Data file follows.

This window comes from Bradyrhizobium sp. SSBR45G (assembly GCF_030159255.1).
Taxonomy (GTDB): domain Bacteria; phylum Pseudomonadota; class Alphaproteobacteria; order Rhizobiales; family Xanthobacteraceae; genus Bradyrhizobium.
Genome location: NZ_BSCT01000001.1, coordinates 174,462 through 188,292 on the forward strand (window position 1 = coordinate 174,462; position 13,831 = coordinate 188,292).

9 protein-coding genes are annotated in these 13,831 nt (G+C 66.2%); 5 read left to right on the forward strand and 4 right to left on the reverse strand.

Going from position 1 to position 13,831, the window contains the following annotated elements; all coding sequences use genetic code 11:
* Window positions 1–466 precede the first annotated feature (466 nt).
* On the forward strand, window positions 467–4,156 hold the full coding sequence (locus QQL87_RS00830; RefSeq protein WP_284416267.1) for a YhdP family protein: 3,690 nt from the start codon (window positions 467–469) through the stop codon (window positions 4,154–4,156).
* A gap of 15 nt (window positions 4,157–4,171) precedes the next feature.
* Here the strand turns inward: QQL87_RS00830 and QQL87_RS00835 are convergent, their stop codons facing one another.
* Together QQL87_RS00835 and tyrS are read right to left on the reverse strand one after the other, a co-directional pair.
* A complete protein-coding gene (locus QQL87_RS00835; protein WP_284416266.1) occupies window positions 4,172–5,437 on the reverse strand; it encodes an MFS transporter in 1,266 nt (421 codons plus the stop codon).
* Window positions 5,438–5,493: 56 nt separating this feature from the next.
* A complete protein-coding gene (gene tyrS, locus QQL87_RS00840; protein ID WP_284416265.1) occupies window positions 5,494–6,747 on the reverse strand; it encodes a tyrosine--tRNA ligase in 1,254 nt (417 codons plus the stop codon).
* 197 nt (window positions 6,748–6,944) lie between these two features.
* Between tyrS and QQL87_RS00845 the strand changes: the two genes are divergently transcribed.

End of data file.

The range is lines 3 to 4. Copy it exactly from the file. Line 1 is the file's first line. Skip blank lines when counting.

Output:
Genome location: NZ_BSCT01000001.1, coordinates 174,462 through 188,292 on the forward strand (window position 1 = coordinate 174,462; position 13,831 = coordinate 188,292).

9 protein-coding genes are annotated in these 13,831 nt (G+C 66.2%); 5 read left to right on the forward strand and 4 right to left on the reverse strand.